Galloping through Wyoming's Wild, Wild West

Wyoming is the "Cowboy State" for good reason. Over 150 million years ago, volcanic and glacial activity created a vast prairie just east of the Rockies, ideal for pioneer migration, cattle raising, and ranch settlements. Today the arid, sage-covered landscape is animated by herds of pronghorn antelope and white-tailed deer, while working ranches promise the intrepid explorer a taste of the real Wild West. The only question: How real are you willing to get?
For the more casual cowboy, arrange for a day trip—choice spots include Yellowstone, the Tetons, and the Bearlodge Mountains. More ambitious? Consider one of Wyoming's many dude ranches—spend a week in a cabin nestled in the Absaroka Mountains near the trout-rich headwaters of the Wind River, or take the kids along on a covered wagon tour through the Bridget-Teton National Forest. For a bit more saddle time, explore the Cloud Peak Wilderness Area on a trek through the Big Horn National Forest. And, for truly hardcore, enroll in a no-compromises working ranch. Mend fences, drive cattle, round up strays, and reap the sore-saddle rewards of pushing yourself to the limits of your cowboy ways.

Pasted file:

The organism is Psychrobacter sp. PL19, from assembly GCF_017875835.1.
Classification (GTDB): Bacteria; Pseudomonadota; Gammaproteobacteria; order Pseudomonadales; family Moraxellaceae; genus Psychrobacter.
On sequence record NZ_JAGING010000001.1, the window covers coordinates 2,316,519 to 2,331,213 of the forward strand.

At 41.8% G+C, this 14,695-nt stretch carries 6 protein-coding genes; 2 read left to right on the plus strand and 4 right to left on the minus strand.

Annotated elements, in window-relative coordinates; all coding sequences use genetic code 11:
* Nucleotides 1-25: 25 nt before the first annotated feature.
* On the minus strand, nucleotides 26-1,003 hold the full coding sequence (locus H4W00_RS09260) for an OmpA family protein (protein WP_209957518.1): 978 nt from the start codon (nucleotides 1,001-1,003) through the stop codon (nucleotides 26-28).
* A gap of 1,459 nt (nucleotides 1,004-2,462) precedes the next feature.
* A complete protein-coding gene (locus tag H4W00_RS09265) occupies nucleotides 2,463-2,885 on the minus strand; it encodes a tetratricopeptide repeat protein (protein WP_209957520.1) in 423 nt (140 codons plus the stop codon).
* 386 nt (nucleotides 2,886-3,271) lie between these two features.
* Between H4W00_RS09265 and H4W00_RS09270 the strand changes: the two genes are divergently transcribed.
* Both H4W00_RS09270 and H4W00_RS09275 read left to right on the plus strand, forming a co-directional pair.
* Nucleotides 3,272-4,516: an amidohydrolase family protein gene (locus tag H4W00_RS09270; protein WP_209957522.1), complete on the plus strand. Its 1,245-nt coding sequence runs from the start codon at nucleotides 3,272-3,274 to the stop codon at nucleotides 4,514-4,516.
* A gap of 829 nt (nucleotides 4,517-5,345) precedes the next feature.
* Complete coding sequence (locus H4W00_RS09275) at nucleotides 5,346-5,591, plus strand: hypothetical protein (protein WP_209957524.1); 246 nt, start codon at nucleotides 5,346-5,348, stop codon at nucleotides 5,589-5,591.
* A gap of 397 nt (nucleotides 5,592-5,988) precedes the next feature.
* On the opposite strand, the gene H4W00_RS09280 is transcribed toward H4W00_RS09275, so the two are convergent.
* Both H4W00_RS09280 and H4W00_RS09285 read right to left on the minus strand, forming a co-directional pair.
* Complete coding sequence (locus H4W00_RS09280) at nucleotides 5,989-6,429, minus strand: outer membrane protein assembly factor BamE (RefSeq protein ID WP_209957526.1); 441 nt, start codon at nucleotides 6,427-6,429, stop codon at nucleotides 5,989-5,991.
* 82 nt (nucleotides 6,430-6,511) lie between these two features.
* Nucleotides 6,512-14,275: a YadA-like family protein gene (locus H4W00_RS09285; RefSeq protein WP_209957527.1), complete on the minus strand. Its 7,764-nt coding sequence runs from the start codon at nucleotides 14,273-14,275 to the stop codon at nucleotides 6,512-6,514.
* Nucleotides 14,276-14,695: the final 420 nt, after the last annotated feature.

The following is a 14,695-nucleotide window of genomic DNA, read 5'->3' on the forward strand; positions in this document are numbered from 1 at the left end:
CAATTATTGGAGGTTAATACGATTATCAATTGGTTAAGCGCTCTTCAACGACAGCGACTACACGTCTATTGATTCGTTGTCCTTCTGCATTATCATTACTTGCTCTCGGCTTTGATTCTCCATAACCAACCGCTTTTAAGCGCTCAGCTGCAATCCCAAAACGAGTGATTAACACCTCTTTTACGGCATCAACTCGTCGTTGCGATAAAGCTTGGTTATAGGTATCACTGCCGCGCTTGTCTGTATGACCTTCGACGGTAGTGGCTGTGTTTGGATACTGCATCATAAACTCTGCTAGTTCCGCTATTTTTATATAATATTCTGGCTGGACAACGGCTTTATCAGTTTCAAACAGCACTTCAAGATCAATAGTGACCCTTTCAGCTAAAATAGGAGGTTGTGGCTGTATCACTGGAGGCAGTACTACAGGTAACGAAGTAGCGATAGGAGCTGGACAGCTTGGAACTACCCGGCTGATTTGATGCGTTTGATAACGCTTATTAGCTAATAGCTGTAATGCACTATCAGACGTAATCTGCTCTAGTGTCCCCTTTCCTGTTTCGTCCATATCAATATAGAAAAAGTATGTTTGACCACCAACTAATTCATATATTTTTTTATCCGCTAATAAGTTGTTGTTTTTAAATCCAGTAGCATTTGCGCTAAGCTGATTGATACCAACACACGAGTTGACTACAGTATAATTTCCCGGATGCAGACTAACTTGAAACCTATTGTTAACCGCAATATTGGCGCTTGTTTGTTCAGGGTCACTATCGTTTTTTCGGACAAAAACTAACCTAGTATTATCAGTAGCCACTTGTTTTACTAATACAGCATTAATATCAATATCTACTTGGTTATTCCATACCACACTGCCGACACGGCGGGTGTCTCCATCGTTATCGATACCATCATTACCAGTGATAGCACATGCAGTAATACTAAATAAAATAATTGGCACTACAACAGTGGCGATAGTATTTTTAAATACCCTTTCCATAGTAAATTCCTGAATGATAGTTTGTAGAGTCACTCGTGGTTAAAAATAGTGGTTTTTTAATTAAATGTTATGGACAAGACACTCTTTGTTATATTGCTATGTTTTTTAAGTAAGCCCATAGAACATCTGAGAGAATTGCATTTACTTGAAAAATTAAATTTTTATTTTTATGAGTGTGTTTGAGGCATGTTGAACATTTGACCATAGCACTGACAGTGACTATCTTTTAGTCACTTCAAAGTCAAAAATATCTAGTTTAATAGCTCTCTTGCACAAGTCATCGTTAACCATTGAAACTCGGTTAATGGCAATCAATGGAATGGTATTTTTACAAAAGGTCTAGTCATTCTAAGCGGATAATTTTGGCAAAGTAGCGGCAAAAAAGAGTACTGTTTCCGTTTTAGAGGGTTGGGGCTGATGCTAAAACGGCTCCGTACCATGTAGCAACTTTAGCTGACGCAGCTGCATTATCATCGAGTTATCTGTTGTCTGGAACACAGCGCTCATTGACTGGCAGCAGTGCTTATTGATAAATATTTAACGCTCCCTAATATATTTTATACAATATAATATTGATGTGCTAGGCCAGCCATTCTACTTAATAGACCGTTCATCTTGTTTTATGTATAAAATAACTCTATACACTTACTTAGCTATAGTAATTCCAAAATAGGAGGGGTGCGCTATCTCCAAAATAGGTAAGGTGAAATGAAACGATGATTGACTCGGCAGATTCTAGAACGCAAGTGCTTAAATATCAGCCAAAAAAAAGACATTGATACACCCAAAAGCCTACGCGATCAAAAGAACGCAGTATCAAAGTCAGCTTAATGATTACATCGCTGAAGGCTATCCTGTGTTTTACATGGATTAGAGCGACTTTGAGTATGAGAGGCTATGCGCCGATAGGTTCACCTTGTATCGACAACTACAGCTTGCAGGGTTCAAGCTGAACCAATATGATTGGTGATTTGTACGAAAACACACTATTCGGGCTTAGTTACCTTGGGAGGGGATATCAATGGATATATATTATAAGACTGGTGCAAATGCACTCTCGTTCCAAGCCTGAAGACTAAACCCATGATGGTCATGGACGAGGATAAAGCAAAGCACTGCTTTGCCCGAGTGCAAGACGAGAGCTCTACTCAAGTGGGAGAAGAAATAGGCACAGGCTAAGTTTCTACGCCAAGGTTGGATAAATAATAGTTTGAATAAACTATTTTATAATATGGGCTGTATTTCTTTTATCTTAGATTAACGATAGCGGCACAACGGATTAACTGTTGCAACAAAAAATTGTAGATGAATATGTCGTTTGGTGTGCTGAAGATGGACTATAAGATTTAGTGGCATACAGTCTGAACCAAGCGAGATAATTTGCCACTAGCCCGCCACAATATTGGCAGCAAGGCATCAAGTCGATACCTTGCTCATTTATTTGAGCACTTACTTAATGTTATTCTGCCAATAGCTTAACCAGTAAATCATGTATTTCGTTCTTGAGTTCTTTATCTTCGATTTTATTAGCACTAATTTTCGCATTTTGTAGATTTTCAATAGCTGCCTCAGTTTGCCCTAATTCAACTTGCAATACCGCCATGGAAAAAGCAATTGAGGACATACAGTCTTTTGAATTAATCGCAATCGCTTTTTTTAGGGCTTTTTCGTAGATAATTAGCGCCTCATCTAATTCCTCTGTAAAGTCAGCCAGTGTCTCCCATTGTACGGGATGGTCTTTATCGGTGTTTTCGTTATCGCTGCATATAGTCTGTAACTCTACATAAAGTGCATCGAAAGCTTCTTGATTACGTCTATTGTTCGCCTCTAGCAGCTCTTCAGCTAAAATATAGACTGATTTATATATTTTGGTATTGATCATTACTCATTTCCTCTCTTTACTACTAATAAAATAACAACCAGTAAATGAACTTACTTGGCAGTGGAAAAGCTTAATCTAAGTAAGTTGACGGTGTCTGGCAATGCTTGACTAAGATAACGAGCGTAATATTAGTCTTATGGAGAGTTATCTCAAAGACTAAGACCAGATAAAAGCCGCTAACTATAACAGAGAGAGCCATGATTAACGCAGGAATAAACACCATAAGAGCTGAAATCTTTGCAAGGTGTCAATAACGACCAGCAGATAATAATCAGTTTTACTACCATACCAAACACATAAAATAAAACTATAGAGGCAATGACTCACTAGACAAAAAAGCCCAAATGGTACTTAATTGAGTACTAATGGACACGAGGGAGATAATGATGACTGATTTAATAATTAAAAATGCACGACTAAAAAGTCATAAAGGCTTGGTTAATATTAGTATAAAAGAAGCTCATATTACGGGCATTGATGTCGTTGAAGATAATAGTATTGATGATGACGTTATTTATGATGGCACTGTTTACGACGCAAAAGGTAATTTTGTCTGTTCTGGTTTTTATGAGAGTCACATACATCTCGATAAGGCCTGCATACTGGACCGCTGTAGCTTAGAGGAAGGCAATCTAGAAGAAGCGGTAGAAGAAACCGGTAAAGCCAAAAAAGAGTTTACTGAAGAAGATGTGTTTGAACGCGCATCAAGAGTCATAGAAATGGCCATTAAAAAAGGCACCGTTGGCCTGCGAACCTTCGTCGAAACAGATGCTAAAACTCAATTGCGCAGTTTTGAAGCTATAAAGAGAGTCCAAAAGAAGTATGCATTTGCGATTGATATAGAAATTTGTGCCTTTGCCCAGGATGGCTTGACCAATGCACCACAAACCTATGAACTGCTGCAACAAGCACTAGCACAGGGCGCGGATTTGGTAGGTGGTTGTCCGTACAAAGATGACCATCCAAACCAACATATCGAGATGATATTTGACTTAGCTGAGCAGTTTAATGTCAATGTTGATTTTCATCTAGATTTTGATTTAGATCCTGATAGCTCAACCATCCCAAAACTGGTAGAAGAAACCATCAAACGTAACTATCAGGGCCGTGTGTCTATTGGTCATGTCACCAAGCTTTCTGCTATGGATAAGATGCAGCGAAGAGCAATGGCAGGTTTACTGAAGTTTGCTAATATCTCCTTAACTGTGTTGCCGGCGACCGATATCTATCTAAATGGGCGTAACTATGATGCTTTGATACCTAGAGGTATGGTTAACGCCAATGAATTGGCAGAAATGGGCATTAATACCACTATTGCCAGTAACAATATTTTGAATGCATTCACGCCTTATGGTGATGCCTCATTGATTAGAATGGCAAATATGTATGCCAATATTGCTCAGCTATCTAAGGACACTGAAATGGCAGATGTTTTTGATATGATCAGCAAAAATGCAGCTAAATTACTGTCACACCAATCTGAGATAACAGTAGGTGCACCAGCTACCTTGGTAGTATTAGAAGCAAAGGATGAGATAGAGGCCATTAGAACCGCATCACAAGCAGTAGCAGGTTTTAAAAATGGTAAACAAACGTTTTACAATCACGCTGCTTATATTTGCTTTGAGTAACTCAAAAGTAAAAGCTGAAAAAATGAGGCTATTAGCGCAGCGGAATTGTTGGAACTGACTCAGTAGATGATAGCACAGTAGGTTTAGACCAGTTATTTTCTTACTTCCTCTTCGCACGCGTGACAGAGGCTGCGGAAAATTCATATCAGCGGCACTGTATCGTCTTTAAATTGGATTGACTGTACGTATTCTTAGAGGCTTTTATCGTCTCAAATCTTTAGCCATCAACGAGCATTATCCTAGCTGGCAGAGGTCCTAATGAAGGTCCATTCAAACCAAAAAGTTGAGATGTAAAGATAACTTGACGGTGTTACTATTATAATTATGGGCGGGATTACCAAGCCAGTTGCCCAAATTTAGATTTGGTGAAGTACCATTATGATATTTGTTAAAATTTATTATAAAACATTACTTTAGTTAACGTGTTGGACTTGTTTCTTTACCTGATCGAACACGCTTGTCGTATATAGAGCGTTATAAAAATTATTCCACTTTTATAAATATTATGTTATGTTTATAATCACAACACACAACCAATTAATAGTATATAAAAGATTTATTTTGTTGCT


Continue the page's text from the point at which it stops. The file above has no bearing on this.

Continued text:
Published: 14 Feb 2002 | Last Updated: 14 Sep 2010
Details mentioned in this article were accurate at the time of publication


Sign up to Away's Travel Insider

Preview newsletter »